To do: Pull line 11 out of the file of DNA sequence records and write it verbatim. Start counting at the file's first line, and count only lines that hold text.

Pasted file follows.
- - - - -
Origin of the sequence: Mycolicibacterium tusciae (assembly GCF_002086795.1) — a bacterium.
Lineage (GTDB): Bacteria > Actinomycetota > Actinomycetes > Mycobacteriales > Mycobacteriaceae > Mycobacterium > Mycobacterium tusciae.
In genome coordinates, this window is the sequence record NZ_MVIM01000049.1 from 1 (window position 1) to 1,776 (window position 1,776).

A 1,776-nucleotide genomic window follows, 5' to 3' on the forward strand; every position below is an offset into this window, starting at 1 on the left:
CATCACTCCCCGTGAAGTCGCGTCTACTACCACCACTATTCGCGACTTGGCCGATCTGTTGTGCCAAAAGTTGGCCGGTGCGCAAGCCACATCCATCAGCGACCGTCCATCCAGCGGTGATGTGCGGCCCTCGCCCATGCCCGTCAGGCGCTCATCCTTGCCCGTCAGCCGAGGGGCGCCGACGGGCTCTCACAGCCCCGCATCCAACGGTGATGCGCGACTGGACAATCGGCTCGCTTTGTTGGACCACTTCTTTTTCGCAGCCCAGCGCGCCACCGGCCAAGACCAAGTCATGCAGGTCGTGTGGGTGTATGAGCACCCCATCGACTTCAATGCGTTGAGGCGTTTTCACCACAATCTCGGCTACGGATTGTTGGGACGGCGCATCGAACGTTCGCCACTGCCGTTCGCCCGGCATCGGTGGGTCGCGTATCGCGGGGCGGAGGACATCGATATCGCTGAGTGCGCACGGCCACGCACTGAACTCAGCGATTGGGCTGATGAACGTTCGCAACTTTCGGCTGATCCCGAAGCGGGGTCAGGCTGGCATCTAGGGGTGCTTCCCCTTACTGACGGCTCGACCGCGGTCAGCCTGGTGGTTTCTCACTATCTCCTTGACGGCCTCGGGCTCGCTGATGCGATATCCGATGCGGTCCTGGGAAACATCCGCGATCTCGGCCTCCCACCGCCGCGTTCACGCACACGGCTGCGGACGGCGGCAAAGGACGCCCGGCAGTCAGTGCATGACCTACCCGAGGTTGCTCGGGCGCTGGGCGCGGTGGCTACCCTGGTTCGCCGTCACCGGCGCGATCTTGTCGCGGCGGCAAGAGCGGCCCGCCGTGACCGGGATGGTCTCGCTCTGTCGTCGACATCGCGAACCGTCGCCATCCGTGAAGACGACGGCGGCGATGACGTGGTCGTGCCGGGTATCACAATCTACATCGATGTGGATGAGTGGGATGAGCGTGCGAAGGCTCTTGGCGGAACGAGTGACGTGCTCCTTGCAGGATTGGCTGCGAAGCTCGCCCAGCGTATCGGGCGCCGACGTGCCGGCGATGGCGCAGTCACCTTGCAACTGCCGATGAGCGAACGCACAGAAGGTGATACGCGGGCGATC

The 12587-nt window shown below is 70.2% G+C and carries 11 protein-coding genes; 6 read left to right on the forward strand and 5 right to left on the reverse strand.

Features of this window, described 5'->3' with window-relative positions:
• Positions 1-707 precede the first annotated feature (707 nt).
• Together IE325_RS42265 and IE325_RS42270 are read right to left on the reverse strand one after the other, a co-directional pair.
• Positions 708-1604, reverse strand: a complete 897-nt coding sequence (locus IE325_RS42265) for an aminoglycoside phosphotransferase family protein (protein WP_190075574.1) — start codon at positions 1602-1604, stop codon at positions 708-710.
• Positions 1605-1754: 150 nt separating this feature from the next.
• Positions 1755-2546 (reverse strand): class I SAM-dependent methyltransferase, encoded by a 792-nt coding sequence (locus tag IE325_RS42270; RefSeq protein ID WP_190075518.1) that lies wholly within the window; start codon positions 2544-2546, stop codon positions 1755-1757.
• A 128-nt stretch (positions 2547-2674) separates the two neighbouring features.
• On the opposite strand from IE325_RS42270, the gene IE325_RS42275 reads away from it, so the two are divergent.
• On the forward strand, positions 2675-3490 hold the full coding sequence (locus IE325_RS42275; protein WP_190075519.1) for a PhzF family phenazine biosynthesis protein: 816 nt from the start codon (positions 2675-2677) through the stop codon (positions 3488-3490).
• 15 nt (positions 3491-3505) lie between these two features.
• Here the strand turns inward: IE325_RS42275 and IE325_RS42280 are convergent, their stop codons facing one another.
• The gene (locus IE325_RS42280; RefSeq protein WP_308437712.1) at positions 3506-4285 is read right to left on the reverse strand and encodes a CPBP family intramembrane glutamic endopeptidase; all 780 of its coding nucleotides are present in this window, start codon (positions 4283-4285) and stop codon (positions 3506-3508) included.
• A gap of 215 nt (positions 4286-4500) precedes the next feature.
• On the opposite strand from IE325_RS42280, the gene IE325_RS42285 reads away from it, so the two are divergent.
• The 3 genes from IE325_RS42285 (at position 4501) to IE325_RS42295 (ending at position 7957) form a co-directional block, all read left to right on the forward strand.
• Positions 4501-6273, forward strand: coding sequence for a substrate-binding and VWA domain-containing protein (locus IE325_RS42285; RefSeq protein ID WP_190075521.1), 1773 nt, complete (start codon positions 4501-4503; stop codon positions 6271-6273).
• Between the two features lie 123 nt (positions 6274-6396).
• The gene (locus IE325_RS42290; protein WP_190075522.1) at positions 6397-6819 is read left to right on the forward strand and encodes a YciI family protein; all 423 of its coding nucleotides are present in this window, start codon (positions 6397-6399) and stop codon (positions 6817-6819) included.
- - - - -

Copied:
• Positions 1605-1754: 150 nt separating this feature from the next.